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Ok, i know this has probly been discused numerous times allready, and ive researched it a little bit and never really quite found my answer. I got an 04 cummins (bone stock) I noticed it doesn't have a resonator and cat on the exhuast. All i seen is a big mufflor. I want to take my mufflor off and just run a straight pipe to make it louder. Someone told me i shouldn't do this becuase i'll have no back pressure and that diesels need back pressure. This guy also said it would be safer to just put an after market mufflor on it, but becuase of the back pressure difference the after market mufflor would make i would also have to tune it. Is any of this true? I take really good care of my truck and don't want to do any damage to the engine due to mod's on the exhuast becuase of back pressure. Is it safe to run an open straight pipe, like is it harmfull to the engine. All i want is to make it louder but don't want to cause any damage. Any input is highly appreciated.:buttkick:
 

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Ok, i know this has probly been discused numerous times allready, and ive researched it a little bit and never really quite found my answer. I got an 04 cummins (bone stock) I noticed it doesn't have a resonator and cat on the exhuast. All i seen is a big mufflor. I want to take my mufflor off and just run a straight pipe to make it louder. Someone told me i shouldn't do this becuase i'll have no back pressure and that diesels need back pressure. This guy also said it would be safer to just put an after market mufflor on it, but becuase of the back pressure difference the after market mufflor would make i would also have to tune it. Is any of this true? I take really good care of my truck and don't want to do any damage to the engine due to mod's on the exhuast becuase of back pressure. Is it safe to run an open straight pipe, like is it harmfull to the engine. All i want is to make it louder but don't want to cause any damage. Any input is highly appreciated.:buttkick:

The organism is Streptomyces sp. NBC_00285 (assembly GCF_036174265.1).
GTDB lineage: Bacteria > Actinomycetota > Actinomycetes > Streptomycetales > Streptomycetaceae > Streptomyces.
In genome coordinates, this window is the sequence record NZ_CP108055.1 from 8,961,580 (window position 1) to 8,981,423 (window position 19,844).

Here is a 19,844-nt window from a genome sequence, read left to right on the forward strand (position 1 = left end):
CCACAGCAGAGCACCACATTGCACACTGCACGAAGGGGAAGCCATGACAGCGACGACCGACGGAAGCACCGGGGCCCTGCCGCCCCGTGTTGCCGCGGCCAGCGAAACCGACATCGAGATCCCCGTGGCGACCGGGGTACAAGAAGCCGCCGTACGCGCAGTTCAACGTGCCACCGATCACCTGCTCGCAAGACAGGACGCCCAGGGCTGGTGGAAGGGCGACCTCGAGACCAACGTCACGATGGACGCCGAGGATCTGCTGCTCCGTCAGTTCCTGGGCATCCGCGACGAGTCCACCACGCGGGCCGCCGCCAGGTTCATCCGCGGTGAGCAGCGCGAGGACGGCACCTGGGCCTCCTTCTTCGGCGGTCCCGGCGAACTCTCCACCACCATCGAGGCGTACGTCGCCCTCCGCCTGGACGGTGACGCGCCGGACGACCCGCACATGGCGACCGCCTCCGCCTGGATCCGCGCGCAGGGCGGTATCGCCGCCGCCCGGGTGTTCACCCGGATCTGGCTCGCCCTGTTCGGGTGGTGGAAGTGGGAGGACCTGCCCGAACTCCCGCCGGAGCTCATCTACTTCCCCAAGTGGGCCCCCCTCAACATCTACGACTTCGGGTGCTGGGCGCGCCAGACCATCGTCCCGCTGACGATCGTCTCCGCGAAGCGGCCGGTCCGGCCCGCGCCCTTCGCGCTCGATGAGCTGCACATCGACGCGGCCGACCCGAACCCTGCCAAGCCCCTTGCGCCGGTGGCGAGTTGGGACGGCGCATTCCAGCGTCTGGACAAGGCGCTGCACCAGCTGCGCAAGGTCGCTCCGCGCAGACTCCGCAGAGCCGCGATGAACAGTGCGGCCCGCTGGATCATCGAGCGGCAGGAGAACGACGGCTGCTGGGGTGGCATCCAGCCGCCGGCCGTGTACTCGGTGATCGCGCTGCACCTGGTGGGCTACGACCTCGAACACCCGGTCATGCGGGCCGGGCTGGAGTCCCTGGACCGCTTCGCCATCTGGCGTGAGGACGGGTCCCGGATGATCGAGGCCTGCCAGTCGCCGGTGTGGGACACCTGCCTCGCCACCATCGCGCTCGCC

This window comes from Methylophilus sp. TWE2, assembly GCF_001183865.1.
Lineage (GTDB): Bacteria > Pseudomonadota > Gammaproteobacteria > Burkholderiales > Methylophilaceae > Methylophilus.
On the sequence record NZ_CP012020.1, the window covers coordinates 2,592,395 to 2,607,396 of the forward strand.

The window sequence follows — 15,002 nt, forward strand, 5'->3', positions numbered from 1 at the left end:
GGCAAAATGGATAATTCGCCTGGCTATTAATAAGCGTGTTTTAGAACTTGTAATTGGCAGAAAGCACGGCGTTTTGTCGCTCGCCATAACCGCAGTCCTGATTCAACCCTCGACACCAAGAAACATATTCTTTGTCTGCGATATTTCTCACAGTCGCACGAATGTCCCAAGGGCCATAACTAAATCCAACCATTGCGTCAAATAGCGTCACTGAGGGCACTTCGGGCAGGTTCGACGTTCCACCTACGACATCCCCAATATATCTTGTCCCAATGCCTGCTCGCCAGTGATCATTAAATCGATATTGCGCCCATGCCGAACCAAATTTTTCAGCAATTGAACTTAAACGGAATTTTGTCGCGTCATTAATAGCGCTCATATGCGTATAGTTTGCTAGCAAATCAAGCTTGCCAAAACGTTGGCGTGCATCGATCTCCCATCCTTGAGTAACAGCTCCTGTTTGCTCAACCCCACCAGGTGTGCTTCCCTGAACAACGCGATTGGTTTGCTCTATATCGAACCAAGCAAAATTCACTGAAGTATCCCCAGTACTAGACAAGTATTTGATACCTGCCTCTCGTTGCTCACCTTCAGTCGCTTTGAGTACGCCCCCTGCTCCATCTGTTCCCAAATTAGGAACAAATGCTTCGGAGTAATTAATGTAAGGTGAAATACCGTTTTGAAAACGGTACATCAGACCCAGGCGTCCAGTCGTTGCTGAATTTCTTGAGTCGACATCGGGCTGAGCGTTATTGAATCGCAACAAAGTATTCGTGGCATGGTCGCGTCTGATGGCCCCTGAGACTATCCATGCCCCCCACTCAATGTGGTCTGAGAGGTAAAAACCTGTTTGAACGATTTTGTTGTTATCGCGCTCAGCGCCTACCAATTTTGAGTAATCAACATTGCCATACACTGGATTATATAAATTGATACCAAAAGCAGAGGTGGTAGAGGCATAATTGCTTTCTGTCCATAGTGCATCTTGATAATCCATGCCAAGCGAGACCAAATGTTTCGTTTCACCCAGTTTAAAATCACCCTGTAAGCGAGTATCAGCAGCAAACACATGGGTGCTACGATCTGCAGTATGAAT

you technically have 2 mufflers already, its called a turbo. yea its safe to run straight pipe dont listen to anyone who says you need back pressure when you have a turbo.
 

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Turbo Charged Diesel's dont need backpressure.
 

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Discussion Starter · #4 ·
Thank you, i just wanted to hear this from the cummins guys. Straight pipe it is.:headbang:
 

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dont need back pressure, dont have to have back pressure, only thing you will notice and its mostly on an automatic, is with a muffler the throttle will feel a little more touchy with the pressure it has... not a noticeable difference unless you are really paying attention...
 

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No kind of engine needs backpressure. Search the internet for exhaust scavenging and learn all about it. People talking about backpressure really makes me mad. So many people believe in this myth its not funny.

Short answer: Turbo means go with the biggest freest exhaust you can stand.